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Cadmium (Cd) is a chemical element found in a variety of materials. It is a component of nickel-cadmium batteries and electroplating steel, and it has many industrial uses. It is also used as a pigment and in paints, especially a variety of intense colors.
Naturally occurring Cd is composed of 8 isotopes, two of which have natural radioactivity and three of which are predicted to be radioactive but their decays have not been observed due to extremely long half-lives. The two natural radioactive isotopes are 113Cd (beta decay, half-life is 7.7 x 1015 years) and 116Cd (two-neutrino double beta decay, half-life is 2.8 x 1019 years).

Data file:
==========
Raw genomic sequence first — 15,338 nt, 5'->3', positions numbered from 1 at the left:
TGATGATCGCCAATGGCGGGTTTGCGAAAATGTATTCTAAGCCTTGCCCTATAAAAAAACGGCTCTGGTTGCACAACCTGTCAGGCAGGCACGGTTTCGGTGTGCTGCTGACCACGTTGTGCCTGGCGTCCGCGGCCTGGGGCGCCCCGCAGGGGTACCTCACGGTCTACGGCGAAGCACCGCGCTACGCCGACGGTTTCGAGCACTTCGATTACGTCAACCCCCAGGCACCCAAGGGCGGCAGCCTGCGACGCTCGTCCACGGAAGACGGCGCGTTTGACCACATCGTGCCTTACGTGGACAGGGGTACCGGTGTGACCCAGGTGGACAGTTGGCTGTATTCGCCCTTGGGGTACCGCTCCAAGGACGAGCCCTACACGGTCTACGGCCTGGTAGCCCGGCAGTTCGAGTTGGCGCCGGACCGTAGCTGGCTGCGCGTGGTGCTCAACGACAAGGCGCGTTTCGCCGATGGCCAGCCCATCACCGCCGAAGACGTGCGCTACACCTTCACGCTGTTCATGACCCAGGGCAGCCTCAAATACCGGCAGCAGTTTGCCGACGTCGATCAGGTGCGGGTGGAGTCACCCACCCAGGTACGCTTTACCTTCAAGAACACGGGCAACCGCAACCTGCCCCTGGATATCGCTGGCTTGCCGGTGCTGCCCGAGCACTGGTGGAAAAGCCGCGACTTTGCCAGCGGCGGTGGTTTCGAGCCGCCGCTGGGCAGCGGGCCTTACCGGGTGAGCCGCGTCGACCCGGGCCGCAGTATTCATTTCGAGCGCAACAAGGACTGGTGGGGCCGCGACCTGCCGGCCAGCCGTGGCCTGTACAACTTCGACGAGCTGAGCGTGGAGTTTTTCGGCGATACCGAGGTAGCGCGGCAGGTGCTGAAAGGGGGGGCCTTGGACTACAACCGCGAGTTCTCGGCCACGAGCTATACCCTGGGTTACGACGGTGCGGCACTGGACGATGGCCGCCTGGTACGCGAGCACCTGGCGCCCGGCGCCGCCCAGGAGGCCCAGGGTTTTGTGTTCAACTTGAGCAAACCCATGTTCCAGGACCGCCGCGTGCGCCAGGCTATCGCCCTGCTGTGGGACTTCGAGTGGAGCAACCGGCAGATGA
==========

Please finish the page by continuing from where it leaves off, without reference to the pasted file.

There are nine stable cadmium isotopes. These are 110Cd, 111Cd, 112cd, 114Cd, and 116Cd. The even-numbered isotopes are often used to improve the power output and coherence length of lasers.
The radioisotope 113Cd has a very low fission product yield and has a large neutron capture cross section that does not contribute significantly to nuclear waste. It is also an excellent source of gamma radiation for calibration purposes. The radioisotope 114Cd has a long half-life and is very similar to its daughter isotope, 116Cd. It is also a valuable calibration source for 88 keV gamma radiation.